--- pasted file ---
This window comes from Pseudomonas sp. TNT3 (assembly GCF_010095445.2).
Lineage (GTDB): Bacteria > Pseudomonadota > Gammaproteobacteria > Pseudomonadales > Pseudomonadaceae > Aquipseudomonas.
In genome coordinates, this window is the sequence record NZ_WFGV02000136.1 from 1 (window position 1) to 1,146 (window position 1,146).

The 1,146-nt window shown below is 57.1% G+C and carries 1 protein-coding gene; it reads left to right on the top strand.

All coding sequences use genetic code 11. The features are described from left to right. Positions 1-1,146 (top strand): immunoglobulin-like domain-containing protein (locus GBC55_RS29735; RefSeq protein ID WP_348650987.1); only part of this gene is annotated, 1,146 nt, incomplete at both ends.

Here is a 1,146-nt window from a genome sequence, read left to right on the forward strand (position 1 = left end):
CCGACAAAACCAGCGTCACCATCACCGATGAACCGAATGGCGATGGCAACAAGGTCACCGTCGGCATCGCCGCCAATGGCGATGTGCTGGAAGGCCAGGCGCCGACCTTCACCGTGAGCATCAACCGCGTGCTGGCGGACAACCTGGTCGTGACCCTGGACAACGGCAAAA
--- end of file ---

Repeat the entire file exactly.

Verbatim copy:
This window comes from Pseudomonas sp. TNT3 (assembly GCF_010095445.2).
Lineage (GTDB): Bacteria > Pseudomonadota > Gammaproteobacteria > Pseudomonadales > Pseudomonadaceae > Aquipseudomonas.
In genome coordinates, this window is the sequence record NZ_WFGV02000136.1 from 1 (window position 1) to 1,146 (window position 1,146).

The 1,146-nt window shown below is 57.1% G+C and carries 1 protein-coding gene; it reads left to right on the top strand.

All coding sequences use genetic code 11. The features are described from left to right. Positions 1-1,146 (top strand): immunoglobulin-like domain-containing protein (locus GBC55_RS29735; RefSeq protein ID WP_348650987.1); only part of this gene is annotated, 1,146 nt, incomplete at both ends.

Here is a 1,146-nt window from a genome sequence, read left to right on the forward strand (position 1 = left end):
CCGACAAAACCAGCGTCACCATCACCGATGAACCGAATGGCGATGGCAACAAGGTCACCGTCGGCATCGCCGCCAATGGCGATGTGCTGGAAGGCCAGGCGCCGACCTTCACCGTGAGCATCAACCGCGTGCTGGCGGACAACCTGGTCGTGACCCTGGACAACGGCAAAA